• CommentTimeNov 12th 2011
• (edited Nov 12th 2011)

One reason I thought you might have been thinking about fixed-point theory is that it gives a really easy way of seeing the truth of this result. Namely, the result holds true for the eigenvalue 1, because we obviously have a linear isomorphism

$Fix(f g) \stackrel{\overset{f}{\leftarrow}}{\underset{g}{\to}} Fix(g f)$

but then the same result must hold true for any non-zero eigenvalue $\lambda$, by replacing say $f$ by $f/\lambda$.

Edit: It occurs to me that maybe I was misinterpreting what Tom is saying; perhaps by ’algebraic multiplicity’, he means the dimension of the generalized eigenspace attached to the eigenvalue $\lambda$, not the dimension of the eigenspace itself. In other words, the dimension of the eventual kernel of $T - \lambda$.

• CommentRowNumber13.
• CommentAuthorTobyBartels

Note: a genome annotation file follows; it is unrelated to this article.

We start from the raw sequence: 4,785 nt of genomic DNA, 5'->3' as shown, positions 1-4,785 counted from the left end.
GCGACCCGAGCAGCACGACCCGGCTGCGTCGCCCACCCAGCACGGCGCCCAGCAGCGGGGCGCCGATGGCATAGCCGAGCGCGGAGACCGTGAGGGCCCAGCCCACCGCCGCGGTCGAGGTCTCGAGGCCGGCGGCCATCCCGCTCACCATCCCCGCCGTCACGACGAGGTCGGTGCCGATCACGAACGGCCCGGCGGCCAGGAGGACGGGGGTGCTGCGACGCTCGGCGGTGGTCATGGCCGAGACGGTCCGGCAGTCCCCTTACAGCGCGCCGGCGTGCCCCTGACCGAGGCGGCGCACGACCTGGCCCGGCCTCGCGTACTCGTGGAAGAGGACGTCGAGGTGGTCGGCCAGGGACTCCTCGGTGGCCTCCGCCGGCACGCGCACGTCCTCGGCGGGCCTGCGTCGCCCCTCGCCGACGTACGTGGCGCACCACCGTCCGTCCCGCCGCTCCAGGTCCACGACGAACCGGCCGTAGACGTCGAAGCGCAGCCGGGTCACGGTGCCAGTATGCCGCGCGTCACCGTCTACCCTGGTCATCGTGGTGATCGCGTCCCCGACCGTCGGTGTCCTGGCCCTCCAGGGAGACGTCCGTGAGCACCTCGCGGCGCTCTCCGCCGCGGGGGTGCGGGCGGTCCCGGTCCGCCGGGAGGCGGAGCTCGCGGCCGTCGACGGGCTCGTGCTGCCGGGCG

• CommentTimeNov 12th 2011

I don’t think that I’ve ever heard this. Your explanation in terms of the nonzero spectrum is quite interesting.

• CommentRowNumber14.
• CommentAuthorTom Leinster
• CommentTimeNov 12th 2011
• (edited Nov 12th 2011)

Todd, yes, by the algebraic multiplicity of $T$ at $\lambda$ I did mean the dimension of the appropriate generalized eigenspace (what I called above the “eventual kernel” of $T - \lambda$). As I’m sure you know, this is the same as the power of $x - \lambda$ appearing in the characteristic polynomial of $T$.

(I was brought up to say geometric multiplicity for the dimension of $Ker(T - \lambda)$ and algebraic multiplicity for the quantity just described. Maybe that’s not universal. The inequality “geom mult $\leq$ alg mult” is obvious if you define the alg mult as the dimension of the generalized eigenspace, but not so obvious if you define it as the power in the characteristic polynomial.)

But anyway, Todd’s proof needs to be adapted only slightly to get a proof of the fact I mentioned. We have the following linear maps between eventual kernels:

$\begin{matrix} evKer(g f - \lambda) &\stackrel{\stackrel{f}{\to}}{\stackrel{\leftarrow}{g}}& evKer(f g - \lambda). \end{matrix}$